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Rome: Total War Preview

publisher: Activision
developer: Creative Assembly
genre: Strategy

P1000, 256MB RAM, 300MB HDD, 64MB video card
ESRB rating: T

release date: Sep 22, 04
» All About Rome: Total War on ActionTrip

Until last week, I did not really know what kind of game Rome: Total War was. 2Lions had mentioned it several times when we have had conversations about games we are looking forward to, but I had way too much on my plate with current game assignments to give it much attention. Frankly, from what little I did know, I assumed it was another Real Time Strategy game with a slightly different mode for combat.  When Activision called last week and wanted someone from ActionTrip to come out to San Francisco to play Rome: Total War, you can understand how disappointed 2Lions was that he was already committed to another appointment. So when I arrived at the location they had setup for the play test of the game, I was basically not expecting much.

I was in for a very pleasant, although looking back now, very short, four hours of hands on time with Rome: Total War. I say short because after spending four hours playing it, I cannot wait for the game to be released so I can play it more. Upon arrival at the venue, I found that Activision had about twelve workstations setup and networked with the most current build of the game installed on each. Finding an open station, I sat down and quickly got started on the game tutorial. If you have seen any of the screenshots, movies of game play or tried the demo that was released on Monday; you know how rich the game is in visuals. Thankfully, the designers did not put all their effort into animations only, but kept that same level of quality in the voice over, music and pacing of the game as well. The tutorial I went through played more like a well made movie rather than training for a video game.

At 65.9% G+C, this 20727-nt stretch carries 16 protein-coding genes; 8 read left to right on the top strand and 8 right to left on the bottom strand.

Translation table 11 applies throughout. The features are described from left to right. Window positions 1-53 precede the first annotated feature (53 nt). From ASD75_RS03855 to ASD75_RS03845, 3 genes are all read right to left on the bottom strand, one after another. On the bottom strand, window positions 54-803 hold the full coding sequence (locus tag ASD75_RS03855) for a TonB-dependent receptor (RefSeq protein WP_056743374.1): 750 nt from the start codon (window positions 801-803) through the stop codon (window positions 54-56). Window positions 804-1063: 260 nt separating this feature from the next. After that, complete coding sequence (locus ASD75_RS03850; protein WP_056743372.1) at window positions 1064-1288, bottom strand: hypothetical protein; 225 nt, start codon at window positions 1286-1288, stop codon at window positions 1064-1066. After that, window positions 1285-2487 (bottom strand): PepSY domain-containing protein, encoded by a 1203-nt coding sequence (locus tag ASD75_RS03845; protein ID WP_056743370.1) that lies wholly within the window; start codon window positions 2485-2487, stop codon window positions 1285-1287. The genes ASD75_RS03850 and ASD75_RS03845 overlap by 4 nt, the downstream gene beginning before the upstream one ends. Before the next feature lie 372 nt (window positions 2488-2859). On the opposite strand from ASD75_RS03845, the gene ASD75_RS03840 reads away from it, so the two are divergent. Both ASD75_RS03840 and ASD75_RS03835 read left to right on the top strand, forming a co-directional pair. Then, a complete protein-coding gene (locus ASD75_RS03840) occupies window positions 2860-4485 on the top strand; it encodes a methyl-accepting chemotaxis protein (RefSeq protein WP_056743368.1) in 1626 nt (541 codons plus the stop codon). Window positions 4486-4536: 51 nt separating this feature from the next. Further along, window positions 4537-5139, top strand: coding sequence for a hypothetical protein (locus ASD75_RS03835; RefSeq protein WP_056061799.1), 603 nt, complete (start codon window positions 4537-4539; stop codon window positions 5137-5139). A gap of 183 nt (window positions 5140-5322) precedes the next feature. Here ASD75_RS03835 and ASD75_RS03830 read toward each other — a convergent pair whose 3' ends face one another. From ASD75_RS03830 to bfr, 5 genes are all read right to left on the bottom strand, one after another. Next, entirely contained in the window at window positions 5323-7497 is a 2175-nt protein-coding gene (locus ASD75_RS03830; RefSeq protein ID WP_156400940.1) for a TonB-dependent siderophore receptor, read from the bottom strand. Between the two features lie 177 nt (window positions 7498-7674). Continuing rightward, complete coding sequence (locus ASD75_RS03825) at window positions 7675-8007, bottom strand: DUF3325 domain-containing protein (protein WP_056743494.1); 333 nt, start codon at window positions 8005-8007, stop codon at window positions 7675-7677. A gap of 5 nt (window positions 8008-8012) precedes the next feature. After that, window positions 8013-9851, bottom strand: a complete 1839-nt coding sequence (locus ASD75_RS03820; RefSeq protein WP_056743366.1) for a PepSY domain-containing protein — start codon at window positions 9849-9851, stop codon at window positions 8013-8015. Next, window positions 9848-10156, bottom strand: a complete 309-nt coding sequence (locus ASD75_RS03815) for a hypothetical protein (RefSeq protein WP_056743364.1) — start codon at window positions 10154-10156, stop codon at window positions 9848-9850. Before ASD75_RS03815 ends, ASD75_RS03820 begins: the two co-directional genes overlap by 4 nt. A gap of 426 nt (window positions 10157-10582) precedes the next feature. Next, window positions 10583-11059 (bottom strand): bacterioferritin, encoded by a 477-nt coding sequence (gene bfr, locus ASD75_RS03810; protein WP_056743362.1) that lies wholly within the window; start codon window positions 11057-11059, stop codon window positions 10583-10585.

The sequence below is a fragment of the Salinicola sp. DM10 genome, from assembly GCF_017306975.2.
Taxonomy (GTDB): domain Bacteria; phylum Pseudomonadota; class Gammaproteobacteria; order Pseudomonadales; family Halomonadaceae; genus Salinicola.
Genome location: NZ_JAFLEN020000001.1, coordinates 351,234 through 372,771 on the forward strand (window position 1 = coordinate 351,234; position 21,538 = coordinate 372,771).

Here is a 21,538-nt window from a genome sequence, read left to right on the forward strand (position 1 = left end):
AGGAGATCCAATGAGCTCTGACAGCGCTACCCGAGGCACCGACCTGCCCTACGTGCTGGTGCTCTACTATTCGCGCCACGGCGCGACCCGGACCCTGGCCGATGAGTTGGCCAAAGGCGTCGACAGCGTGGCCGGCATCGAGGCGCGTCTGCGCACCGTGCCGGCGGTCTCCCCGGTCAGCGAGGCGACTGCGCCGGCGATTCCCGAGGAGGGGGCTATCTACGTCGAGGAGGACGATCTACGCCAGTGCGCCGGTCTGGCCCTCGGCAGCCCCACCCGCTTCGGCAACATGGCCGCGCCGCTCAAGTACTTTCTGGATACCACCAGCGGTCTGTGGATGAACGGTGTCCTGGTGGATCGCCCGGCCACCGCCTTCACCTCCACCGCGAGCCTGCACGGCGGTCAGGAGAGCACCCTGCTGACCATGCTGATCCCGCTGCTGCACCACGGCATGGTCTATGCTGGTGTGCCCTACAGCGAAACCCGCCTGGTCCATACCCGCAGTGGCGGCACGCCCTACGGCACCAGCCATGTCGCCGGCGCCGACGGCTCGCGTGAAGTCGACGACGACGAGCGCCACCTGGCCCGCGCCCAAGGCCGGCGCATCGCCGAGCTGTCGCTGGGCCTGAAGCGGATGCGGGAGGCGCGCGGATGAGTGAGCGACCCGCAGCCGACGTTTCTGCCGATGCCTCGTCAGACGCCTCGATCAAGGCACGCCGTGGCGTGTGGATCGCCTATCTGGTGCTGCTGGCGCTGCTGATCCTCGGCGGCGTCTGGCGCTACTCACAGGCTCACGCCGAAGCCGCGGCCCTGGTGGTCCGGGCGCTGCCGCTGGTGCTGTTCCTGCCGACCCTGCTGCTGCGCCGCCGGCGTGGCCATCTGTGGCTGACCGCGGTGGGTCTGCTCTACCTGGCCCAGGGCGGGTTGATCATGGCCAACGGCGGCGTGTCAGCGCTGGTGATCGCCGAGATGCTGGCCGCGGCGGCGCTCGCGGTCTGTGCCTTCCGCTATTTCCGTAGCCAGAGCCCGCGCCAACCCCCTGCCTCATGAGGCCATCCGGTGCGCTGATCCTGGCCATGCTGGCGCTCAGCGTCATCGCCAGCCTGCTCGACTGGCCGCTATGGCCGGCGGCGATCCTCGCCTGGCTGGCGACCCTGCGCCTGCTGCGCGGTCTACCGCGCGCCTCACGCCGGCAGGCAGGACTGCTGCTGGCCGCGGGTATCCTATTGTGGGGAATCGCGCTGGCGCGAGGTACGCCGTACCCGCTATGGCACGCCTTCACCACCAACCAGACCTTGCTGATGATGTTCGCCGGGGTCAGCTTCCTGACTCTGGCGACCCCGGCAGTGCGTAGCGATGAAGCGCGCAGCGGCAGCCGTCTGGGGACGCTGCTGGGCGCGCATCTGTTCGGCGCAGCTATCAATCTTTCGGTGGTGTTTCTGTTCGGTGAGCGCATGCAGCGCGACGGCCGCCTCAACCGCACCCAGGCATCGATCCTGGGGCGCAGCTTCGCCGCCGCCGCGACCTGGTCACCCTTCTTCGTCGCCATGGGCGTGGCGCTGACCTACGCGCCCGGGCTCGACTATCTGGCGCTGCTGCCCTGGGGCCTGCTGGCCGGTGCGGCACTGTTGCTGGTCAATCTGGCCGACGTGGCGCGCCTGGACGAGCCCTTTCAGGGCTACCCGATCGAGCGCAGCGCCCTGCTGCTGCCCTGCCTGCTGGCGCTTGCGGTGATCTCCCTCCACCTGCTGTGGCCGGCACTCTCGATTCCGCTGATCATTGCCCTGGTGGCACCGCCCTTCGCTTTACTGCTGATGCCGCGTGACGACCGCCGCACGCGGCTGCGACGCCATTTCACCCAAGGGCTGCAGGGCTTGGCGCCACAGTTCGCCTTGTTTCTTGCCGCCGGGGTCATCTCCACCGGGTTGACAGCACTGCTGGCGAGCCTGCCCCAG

The screen opened onto a wide rolling field where an angry horde of barbarians were poised across from an equal number of Roman troops. As the camera panned and rotated around the battlefield, it quickly zoomed off to the side of the battlefield to another small group of troops that would be my army. As I was introduced to movement techniques, battle commands and camera controls the game wove this process smoothly in with the revelation that as the player, you will be playing a family in the Roman Empire and not just controlling a generic army labeled 'The Romans'. This point will become pivotal later in the game.

As soon as the movement and combat tutorial was over, I started the next tutorial which exposed me to other aspects of the game. This encompassed city management, troop building and movement, diplomacy and the other fine points involved with building an empire. I do need to put something to rest right now and that's the comparison that people are going to draw between Rome: Total War and the Civilization series. To be fair, the game does have a lot in common with Civ but saying that Rome is a 'me too' Civ clone is not a fair comparison. While Civilatizon is a very entertaining and complex game, Rome: Total War builds on what Civilization has established, refines the elements that made it so enjoyable and adds a whole new element to the mix: the control of your armies in combat. This is more than what we have come to expect in a standard RTS game. Tactics, troop composition and use of the battlefield play a much greater role and you really can take a battle that looks hopeless at the outset and pull out a win. I'll get to the example of this that won me over in a moment.